Project 25 Conventional Procedures
|Publication Date:||28 July 2015|
This document specifies the procedures for conventional LMR systems that permit the conveyance of digital voice, data packets, and supplementary data messages over the common air interface, and permit interconnect calls to a PSTN.
This document does not explicitly address any procedures required in support of any non-conventional (e.g., trunking) modes of operation.
A conventional LMR system is one that does not assign radio channels to SUs through the use of a control channel and over-the-air signaling. It is different from a trunking LMR system which includes some means of assigning radios to channels.
A digital conventional LMR system is one which meets the minimum requirements specified in this document. Additional functions or features can be added as required. The operation of these additional functions is not discussed in this document, but it is expected that these are compatible with the operation as described here. Procedures covered in this standard are further restricted to the lower 2 OSI layers of the digital LMR system. Operation of the encryption function, vocoder function, or user data applications is not explicitly defined here. Operation of trunking control is also not included.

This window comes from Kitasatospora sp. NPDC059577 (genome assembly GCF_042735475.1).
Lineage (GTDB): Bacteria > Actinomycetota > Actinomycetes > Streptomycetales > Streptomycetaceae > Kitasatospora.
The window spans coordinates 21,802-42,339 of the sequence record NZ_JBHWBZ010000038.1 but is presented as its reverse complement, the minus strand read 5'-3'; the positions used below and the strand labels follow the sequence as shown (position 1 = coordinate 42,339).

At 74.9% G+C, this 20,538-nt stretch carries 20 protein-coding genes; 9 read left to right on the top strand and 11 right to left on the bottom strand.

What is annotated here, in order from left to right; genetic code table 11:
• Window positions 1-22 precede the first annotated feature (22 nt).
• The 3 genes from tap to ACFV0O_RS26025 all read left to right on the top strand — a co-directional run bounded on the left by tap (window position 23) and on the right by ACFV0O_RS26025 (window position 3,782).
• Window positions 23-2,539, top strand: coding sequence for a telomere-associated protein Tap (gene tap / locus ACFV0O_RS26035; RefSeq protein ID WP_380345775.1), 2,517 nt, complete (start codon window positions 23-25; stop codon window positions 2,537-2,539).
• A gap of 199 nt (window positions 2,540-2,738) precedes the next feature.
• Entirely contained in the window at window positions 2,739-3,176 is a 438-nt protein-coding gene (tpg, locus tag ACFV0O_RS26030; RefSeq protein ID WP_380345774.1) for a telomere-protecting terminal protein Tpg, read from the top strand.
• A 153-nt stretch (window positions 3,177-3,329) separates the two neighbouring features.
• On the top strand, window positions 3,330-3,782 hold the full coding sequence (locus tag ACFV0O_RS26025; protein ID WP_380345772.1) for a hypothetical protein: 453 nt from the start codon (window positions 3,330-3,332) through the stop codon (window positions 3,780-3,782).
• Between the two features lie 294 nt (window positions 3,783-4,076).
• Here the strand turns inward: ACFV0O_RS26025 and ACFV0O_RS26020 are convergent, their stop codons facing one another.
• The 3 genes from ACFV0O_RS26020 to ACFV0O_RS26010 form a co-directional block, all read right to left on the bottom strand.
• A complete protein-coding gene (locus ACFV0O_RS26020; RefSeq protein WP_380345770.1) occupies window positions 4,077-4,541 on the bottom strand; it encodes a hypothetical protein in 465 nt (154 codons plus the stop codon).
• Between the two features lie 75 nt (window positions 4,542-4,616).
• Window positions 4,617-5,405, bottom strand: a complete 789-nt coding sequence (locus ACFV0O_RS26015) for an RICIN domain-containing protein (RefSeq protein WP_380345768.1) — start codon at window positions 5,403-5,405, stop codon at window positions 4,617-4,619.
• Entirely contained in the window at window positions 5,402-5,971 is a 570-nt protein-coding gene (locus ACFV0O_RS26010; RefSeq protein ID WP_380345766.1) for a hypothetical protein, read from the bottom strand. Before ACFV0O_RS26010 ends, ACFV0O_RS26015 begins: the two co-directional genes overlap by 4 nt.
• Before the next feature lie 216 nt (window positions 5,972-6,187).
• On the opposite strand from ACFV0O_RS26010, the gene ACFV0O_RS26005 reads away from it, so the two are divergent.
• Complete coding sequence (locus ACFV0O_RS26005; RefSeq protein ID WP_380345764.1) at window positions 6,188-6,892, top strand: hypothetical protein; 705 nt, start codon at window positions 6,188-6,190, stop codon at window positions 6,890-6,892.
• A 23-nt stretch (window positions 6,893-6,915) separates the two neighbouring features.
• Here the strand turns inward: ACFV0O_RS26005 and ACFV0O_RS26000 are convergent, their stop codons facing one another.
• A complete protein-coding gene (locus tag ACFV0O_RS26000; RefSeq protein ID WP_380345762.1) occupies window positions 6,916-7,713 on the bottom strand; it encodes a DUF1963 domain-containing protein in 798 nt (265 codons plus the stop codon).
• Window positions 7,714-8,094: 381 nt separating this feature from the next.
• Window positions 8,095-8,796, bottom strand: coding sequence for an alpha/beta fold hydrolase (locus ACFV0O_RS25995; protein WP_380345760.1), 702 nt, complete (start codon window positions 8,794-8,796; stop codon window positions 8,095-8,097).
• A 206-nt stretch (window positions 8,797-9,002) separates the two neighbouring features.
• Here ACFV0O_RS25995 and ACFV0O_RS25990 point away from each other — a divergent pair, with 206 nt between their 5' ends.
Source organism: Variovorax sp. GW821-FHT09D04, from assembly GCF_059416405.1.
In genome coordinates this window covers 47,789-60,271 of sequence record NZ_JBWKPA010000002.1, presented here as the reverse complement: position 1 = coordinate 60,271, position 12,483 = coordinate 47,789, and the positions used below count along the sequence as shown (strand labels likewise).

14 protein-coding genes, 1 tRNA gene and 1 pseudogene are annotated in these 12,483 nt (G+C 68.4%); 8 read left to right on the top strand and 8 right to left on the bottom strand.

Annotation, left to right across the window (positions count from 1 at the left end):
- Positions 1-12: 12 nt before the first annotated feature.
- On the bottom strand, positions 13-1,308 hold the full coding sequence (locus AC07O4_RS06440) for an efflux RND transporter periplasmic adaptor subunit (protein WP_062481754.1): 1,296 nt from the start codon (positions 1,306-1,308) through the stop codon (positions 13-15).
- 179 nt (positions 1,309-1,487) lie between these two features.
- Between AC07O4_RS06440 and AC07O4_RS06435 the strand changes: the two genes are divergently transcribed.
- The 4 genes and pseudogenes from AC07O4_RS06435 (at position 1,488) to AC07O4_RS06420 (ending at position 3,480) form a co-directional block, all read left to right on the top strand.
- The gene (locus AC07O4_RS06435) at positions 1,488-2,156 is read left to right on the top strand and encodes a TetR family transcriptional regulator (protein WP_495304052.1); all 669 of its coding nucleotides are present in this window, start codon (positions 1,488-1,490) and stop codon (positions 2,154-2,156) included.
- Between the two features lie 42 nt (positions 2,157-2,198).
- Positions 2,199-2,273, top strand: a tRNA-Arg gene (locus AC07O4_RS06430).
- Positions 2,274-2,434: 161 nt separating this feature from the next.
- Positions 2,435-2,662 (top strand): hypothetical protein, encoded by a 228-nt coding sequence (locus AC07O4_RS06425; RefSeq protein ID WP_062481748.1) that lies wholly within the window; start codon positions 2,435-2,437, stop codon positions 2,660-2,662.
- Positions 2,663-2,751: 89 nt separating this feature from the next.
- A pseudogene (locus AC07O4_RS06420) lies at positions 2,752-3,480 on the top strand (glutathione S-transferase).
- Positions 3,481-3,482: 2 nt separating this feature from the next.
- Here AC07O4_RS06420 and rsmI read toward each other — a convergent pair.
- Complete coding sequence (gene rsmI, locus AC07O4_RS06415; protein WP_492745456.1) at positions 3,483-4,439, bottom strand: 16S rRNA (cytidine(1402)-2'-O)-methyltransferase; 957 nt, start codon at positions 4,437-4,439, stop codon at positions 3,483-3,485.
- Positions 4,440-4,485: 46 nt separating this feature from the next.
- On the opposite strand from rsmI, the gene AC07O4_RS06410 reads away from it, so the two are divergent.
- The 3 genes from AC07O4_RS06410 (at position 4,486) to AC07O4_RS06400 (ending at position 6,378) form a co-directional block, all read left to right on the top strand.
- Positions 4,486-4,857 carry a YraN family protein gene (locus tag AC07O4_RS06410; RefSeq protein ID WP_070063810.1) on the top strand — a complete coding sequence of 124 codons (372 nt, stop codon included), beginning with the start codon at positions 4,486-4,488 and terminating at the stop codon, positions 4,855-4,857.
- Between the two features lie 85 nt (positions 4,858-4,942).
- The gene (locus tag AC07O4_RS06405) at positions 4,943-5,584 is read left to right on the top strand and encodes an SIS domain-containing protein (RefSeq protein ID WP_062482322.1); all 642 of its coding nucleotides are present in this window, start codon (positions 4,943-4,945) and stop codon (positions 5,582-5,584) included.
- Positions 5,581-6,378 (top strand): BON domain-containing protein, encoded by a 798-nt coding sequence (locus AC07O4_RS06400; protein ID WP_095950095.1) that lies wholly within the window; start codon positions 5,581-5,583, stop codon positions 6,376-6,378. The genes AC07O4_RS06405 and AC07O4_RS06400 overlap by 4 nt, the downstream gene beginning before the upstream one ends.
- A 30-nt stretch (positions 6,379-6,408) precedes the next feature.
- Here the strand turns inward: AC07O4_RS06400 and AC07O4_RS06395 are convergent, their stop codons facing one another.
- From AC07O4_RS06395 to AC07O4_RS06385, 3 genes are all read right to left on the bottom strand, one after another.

There are several different types of conventional LMR systems, depending on whether or not a repeater is used. These are diagrammed in Figure 1 below.
For the purposes of this document, conventional LMR systems can be classified as either repeater LMR systems or direct LMR systems. Repeater LMR systems make use of a full duplex fixed station that is configured so that all of the signals that are received are re-transmitted. Direct LMR systems transmit directly from one unit to another without the assistance of any intervening repeater. Radio units in an LMR system consist of mobile or portable units, and fixed stations. The mobile or portable units are represented as SU elements and the fixed stations are represented as FS elements in Figure 1 below. The communication paths are represented as arrows. They are intended to show a simplex (i.e. one direction only) path. Generally, the SU is capable of operating half duplex, which is to say that it can transmit or receive, but not both at the same time. The FS is always full duplex. Full duplex operation for portables or mobiles is not discussed for a conventional LMR system.